Sink or Swim

on October 25, 2010 in Misc

I’ve never thought of Layla as being a strong swimmer.

She can snorkel for fun and scuba dive like an expert, but I don’t think she’s the kind of person who swims laps in a pool or whips out fancy dives.  Drop her in a cove and she’s more likely to paddle underwater to see if there’s anything interesting under the waves.

When I was a little kid I too preferred to swim underwater, usually while pretending I was a mermaid.  Oxygen deprivation from holding my breath for too long can explain a few things about me now.  I didn’t get swimming lessons until the summer before fourth grade, which coincided with my eyes going south; from then on I was cursed with glasses that got thicker over the years.  This was a big reason why I didn’t like to dive off a board – I was never sure if I was jumping in on top of someone who was swimming under the water line like some dumb mermaid.  Only as an adult did I start to do some (rather wuss) diving, and then only because I could combine contacts with tight goggles which meant I saw where I was going and where the other swimmers were in the pool.

Since Layla lives in Europe it’s easy for her to hop over to the Mediterranean and the Red Sea, where she can scuba dive all she wants and dabble in underwater archeology and exploration. 

Me, I’m in Colorado, which ain’t known for having large bodies of water.  Most Coloradans who scuba dive get certified somewhere else.  An interesting factoid:  Colorado is second in the continental U.S. for certified scuba divers; only Florida has more.  I think this is because a) we’re a jock state, b) we can go stir-crazy in winter and want to get away somewhere warm and watery, and c) there are cheap airline tickets from Denver to Mexico and some of the islands.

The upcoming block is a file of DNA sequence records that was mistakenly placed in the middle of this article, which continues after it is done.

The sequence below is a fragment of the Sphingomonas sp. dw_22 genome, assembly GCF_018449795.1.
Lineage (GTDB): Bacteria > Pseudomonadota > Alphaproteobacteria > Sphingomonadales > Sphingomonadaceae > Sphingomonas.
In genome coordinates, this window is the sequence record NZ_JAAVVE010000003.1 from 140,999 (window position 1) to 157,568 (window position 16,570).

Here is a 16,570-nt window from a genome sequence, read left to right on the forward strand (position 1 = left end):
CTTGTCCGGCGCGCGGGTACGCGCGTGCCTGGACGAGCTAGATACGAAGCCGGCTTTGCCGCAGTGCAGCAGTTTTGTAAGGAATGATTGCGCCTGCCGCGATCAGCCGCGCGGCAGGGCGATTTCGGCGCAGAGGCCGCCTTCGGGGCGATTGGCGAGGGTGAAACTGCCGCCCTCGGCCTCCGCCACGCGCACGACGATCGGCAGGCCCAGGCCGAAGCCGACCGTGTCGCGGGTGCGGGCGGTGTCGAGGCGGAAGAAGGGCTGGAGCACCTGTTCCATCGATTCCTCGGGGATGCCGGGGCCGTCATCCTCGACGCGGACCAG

Years ago I took scuba lessons at a place in my neighborhood, but I never got certified.  Later when I was in Cambodia I scuba dived with a friend who had dived all over the South Pacific and could be my guide.  But now I’m so rusty I’ll have to study up and practice at the nearby scuba school so that maybe sometimes this next year I can FINALLY go to the islands, get certified, and swim around underwater like a pretend marine archeologist.

About my eyesight:  A couple years ago I went to an ophthalmologist to see if I could have Lasik.  Turned out my eye tissue was too thin so I wasn’t a candidate, and on top of that I had the beginnings of cataracts at an early age.  It may surprise you but this turned out to be good news because I had cataract surgery which meant permanent prescription lens were inserted in my eyes.  So for the first time since third grade I can see all on my lonesome – except that I need reading glasses.  But that’s okay.  I can see and that makes me luckier than some people.

As for Layla — she’s always had 20/20 eyesight, and as usual I’m jealous.

4 Responses to “Sink or Swim”

  1. Hart says:

    Helena-I’m impressed with the scuba diving! I am convinced it would make me claustrophobic–I even get that snorkeling–it is the flippers–I feel like I don’t have full control and panic. And I have been a lap swimmer and love it. It does make sense though, that for a spy, the scuba diving is a more important skill. How fabulous you have fresh eyes! I got Lasik a few years ago and it is good enough that I only wear glasses to drive and watch TV or movies, but it wasn’t complete. It IS nice to see adequately to exercise again–I gave up laps because I couldn’t see the line on the bottom of the pool anymore.

  2. Helena says:

    Hart — Isn’t it great to be able to see AND swim? In my pre-surgery days I learned either to keep my glasses at poolside or combine contacts with googles because I almost walked into the men’s room a couple times. I swear I could’ve showered with those guys and not know I was in the wrong place.

  3. ann says:

    Hart;s comment about claustrophobia makes me wonder what personal fears or challenges Layla has to face. Is she afraid of heights or tight places? Is she blind without her contacts? Does she have asthma with occasional attacks which can only be quieted with an inhaler? Of course we only get to see Layla in a very short time period but she seems to have taken on a life of her own in your blog. ….like the wild and crazy sister everyone likes to talk about at the family dinner table

  4. Helena says:

    Ann — Layla doesn’t have asthma but I’ve now written in details of the injuries she gets in the story. They include cracked ribs and a partially collapsed lung (sound familiar?), so from then on she can’t run or physically exert herself without panting furiously. Simply taking a deep breath hurts her. But I like your idea of giving her a life-long challenge. Instead of something physical, I’d like to make it emotional. Fear of commitment to the wrong man? Fear of powerlessness and poverty?